‘Poverty’ media stunt backfires

Single mother who receives 15,000 kroner a month in benefits sets off debate about what it means to be poor in Denmark

Female students are predominant on five out of the six Copenhagen University faculties (photo: iStock)
December 1st, 2011 9:07 am| by admin
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The household budget of a single mother on welfare – in all its sundry details – raised questions this week about the local definition of poverty, and whether Denmark can in fact claim to have truly poor people.

MP Joachim Olsen (Liberal Alliance) has gone on record saying Denmark doesn’t have any truly poor people. To prove him wrong, MP Özlem Cekic (Socialistisk Folkeparti) offered to show him a living example.

However, the woman Cekic chose for her case study turned out to have a rather adequate income, according to many observers.

The 36-year-old Copenhagen resident ‘Carina’ has been on welfare since she was 16. She is single and has two children, one of whom lives at home. Carina claimed that psychiatric problems, particularly anxiety, keep her from working. She was hoping to qualify for permanent disability.

The budget Carina drew up for Olsen and Cekic showed that she receives 15,728 kroner after taxes each month in cash welfare benefits. After paying for rent, utilities, internet, a TV licence, dog food and vet bills, football expenses, medicine, private debts, and cigarettes, she has – by her own calculation – 5,000 kroner left over each month for food, clothing and housekeeping.

The left-leaning think tank Arbejderbevægelsens Erhvervsråd (AE) and the Organisation for Economic Co-operation and Development (OECD) both report that poverty has increased dramatically in Denmark over the past decade. Yet even those organisations could not see how Carina could be considered “poor”.

According to the OECD she would have to get 3,000 kroner less per month to meet its criteria of poverty. AE agreed. “SheÂ’s not poor,” its chief analyst, Jonas Schytz Juul, told the tabloid Extra Bladet. 

Denmark does not have its own official definition of poverty, though AE is among the organizations that have argued that it should establish one as a first step towards identifying how many people in Denmark are living below the poverty line.

CekicÂ’s party, Socialistisk Folkeparti, has fought to raise the welfare limits.

Carina complained that she had sometimes had to ask family and friends for money to buy shoes for her children – an experience she called “humiliating”.

Olsen was not persuaded.

“We have to remember that the state only has money to give you because it takes it from other people who go to work,” he told Carina.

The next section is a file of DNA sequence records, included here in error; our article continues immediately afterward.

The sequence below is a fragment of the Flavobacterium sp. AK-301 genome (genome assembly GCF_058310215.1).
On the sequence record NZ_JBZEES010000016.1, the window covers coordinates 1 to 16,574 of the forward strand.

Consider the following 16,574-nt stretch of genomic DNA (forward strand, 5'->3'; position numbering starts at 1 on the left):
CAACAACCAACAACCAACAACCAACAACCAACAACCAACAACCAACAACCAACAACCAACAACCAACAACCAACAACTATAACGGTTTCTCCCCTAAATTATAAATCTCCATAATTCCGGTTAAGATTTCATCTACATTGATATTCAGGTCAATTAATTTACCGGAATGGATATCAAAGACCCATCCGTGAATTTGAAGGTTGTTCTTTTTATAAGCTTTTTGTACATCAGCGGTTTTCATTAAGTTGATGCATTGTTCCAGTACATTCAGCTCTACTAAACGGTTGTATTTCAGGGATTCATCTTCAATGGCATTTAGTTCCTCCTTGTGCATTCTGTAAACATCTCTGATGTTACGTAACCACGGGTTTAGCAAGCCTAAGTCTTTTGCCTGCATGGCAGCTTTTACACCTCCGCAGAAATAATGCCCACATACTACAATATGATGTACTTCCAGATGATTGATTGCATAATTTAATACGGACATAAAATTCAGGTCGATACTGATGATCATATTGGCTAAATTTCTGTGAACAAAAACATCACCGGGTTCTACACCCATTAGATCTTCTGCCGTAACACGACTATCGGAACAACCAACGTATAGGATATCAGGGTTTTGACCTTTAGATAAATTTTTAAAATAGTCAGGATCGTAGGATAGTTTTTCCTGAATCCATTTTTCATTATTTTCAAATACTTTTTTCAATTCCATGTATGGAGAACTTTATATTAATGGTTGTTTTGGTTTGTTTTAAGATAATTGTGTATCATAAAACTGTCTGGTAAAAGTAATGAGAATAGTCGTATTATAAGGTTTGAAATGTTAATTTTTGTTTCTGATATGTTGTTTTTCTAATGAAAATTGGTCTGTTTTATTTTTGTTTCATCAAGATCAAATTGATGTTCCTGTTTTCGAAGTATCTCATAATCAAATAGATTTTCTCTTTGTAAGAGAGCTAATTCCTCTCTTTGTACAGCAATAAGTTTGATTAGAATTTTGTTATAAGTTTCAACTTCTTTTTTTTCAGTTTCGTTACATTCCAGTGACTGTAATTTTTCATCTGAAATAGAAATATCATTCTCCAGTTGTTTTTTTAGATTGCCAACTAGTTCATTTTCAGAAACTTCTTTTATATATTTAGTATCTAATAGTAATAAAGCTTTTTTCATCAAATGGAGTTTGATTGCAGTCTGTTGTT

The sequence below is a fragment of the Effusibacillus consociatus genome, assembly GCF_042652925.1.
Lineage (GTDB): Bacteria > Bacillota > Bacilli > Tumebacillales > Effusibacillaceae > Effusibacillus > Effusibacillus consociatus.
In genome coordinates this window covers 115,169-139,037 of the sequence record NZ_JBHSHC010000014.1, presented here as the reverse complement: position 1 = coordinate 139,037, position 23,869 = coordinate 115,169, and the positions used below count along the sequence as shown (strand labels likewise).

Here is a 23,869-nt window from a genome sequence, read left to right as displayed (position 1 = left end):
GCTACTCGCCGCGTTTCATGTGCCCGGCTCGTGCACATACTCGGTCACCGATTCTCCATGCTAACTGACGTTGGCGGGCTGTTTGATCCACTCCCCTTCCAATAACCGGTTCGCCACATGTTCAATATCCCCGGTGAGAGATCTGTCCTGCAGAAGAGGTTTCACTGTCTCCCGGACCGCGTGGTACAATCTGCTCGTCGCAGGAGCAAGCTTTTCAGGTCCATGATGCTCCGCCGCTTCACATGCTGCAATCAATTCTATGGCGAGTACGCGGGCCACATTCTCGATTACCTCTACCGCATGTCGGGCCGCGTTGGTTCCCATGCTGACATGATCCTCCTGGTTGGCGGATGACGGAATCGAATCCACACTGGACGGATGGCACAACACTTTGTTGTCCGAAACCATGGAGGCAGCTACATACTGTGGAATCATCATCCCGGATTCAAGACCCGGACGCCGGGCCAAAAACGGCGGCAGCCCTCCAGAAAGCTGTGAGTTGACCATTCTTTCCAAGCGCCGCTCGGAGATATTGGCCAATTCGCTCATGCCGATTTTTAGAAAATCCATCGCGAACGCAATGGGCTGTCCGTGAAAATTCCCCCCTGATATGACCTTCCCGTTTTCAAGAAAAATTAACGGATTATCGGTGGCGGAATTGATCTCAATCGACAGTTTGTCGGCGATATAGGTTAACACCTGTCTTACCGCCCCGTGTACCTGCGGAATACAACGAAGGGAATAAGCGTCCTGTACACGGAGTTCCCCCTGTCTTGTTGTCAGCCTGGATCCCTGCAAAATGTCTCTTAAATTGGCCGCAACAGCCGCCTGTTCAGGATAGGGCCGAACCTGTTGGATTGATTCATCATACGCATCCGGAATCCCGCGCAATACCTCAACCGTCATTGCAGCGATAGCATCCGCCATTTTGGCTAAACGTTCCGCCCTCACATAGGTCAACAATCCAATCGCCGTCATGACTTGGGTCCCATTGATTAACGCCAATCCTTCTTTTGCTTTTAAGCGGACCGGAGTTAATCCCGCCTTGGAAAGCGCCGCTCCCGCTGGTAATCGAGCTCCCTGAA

Noting that she had enough money to buy food, plus spent 500 kroner per month on cigarettes, he added: “I think you can afford a decent life when I look at your budget, and I think that you live very nicely here.”

In response, Cekic called Olsen “ridiculous” and said it was “unbelievable” that he couldn’t agree that it was “degrading that a mother can’t afford to buy a pair of shoes for her son.”

Olsen countered that it was instead a matter of priorities. He was far from alone in his assessment. 

Konservative MP Tom Behnke told Berlingske that CekicÂ’s choice of Carina as her example of poverty in Denmark was an insult to people who were working hard and denying themselves luxuries to start businesses or educate themselves.

Cekic later admitted that using Carina as an example was a mistake. On her Facebook page on Tuesday, she wrote that Carina “is not among the poorest” in Denmark. She added that “there are many people who live in poverty in Denmark” – although she had failed to produce one of them for the media stunt she arranged for her political adversary, Olsen.

While Cekic and Olsen came no closer to agreeing on a definition of poverty the day they met Carina, they did manage to agree on one thing: that something was wrong with a system that permitted a person to go on welfare at 16, with no greater ambition than to get more money from the state each month and be granted early disability retirement.

Olsen argued that giving people like Carina 500 or 600 more kroner per month would never make them more independent. Cekic said the state had to “invest in the people” to educate them and bring them into the job market.

PM Helle Thorning-Schmidt also joined in on the debate.

“It is absolutely not one of the successes of the welfare state if a person has been on cash welfare benefits for  20 years – quite the opposite,” Thorning-Schmidt said at her weekly press conference on Tuesday. 

“I will say it loud and clear that I believe the same as my social and integration minister [Karen Hækkerup], who said that [Carina] is not poor. I don’t think so either,” the PM said Wednesday in parliament.”

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